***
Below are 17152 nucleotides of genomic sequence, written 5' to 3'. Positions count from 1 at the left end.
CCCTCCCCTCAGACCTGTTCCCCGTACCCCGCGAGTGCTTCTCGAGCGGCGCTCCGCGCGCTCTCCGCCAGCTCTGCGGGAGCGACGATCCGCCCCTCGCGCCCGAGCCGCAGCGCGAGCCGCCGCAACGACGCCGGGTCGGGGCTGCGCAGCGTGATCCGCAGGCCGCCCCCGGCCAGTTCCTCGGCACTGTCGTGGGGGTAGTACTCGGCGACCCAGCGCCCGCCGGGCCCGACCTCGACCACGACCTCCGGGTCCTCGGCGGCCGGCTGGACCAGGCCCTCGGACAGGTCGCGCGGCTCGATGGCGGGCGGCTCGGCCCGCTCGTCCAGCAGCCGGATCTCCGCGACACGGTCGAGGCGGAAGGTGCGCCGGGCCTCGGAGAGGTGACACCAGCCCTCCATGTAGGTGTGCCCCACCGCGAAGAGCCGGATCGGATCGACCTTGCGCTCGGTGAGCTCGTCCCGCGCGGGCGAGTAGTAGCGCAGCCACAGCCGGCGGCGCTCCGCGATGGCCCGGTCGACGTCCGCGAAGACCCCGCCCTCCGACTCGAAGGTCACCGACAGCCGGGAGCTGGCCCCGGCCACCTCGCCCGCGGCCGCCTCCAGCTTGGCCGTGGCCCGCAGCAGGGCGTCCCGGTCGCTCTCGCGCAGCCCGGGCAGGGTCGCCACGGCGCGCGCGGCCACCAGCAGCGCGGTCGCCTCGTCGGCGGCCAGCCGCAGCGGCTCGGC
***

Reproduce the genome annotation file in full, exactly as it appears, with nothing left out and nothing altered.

Below are 17152 nucleotides of genomic sequence, written 5' to 3'. Positions count from 1 at the left end.
CCCTCCCCTCAGACCTGTTCCCCGTACCCCGCGAGTGCTTCTCGAGCGGCGCTCCGCGCGCTCTCCGCCAGCTCTGCGGGAGCGACGATCCGCCCCTCGCGCCCGAGCCGCAGCGCGAGCCGCCGCAACGACGCCGGGTCGGGGCTGCGCAGCGTGATCCGCAGGCCGCCCCCGGCCAGTTCCTCGGCACTGTCGTGGGGGTAGTACTCGGCGACCCAGCGCCCGCCGGGCCCGACCTCGACCACGACCTCCGGGTCCTCGGCGGCCGGCTGGACCAGGCCCTCGGACAGGTCGCGCGGCTCGATGGCGGGCGGCTCGGCCCGCTCGTCCAGCAGCCGGATCTCCGCGACACGGTCGAGGCGGAAGGTGCGCCGGGCCTCGGAGAGGTGACACCAGCCCTCCATGTAGGTGTGCCCCACCGCGAAGAGCCGGATCGGATCGACCTTGCGCTCGGTGAGCTCGTCCCGCGCGGGCGAGTAGTAGCGCAGCCACAGCCGGCGGCGCTCCGCGATGGCCCGGTCGACGTCCGCGAAGACCCCGCCCTCCGACTCGAAGGTCACCGACAGCCGGGAGCTGGCCCCGGCCACCTCGCCCGCGGCCGCCTCCAGCTTGGCCGTGGCCCGCAGCAGGGCGTCCCGGTCGCTCTCGCGCAGCCCGGGCAGGGTCGCCACGGCGCGCGCGGCCACCAGCAGCGCGGTCGCCTCGTCGGCGGCCAGCCGCAGCGGCTCGGC